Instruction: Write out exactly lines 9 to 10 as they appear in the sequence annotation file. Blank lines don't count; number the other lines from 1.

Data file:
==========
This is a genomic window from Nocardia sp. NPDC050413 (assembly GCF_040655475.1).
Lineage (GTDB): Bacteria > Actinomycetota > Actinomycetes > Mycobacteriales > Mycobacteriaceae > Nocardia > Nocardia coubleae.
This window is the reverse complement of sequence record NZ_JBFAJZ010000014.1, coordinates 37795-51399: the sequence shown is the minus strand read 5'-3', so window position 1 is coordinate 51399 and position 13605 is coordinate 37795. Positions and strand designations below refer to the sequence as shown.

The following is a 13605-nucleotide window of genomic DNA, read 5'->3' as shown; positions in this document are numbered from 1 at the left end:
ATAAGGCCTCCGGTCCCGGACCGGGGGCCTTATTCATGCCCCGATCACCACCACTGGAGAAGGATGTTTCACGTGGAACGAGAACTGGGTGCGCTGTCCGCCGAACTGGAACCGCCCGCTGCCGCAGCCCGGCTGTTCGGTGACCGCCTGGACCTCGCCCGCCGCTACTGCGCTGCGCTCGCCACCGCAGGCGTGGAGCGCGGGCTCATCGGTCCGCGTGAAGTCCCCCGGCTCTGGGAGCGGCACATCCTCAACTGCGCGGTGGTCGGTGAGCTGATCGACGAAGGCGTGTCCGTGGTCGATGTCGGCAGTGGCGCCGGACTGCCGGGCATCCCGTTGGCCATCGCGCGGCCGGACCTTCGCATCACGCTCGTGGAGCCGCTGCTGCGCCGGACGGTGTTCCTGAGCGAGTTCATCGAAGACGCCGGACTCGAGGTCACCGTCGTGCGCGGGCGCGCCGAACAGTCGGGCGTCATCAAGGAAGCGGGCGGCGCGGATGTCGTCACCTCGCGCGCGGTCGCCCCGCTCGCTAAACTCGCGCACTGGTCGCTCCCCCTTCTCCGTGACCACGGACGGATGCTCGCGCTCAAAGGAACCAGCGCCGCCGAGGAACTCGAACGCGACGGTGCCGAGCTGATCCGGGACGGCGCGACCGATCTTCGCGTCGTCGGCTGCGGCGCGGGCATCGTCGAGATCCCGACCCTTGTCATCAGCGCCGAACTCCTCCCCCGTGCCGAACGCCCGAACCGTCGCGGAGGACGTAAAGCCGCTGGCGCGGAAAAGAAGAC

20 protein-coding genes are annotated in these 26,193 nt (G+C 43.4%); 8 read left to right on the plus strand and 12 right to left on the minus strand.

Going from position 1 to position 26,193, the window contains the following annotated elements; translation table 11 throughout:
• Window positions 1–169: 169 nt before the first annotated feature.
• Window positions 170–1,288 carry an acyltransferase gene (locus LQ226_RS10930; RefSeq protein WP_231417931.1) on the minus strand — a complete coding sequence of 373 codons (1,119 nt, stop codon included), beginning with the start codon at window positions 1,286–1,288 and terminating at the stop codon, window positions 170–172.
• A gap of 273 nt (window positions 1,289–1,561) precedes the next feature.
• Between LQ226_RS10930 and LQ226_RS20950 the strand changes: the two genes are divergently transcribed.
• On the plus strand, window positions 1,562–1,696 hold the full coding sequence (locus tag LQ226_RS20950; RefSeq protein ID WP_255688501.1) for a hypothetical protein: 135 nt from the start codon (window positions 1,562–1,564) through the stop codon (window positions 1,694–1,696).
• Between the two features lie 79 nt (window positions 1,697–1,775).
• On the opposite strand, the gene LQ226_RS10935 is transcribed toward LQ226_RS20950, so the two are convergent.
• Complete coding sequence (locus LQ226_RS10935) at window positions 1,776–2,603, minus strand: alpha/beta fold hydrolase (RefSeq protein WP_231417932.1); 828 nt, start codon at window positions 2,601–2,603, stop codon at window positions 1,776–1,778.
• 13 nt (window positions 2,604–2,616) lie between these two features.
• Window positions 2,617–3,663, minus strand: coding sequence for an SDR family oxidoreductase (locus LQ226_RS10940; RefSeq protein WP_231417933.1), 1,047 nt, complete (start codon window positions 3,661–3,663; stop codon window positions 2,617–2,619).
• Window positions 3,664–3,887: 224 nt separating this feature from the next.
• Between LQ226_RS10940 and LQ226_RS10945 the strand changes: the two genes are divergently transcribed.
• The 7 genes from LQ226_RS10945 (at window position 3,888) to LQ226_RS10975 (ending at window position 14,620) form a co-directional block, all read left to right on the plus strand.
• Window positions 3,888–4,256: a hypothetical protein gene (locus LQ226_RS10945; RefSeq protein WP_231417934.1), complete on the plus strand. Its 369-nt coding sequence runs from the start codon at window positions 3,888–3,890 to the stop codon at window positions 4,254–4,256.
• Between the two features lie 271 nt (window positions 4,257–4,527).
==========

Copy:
• Window positions 170–1,288 carry an acyltransferase gene (locus LQ226_RS10930; RefSeq protein WP_231417931.1) on the minus strand — a complete coding sequence of 373 codons (1,119 nt, stop codon included), beginning with the start codon at window positions 1,286–1,288 and terminating at the stop codon, window positions 170–172.
• A gap of 273 nt (window positions 1,289–1,561) precedes the next feature.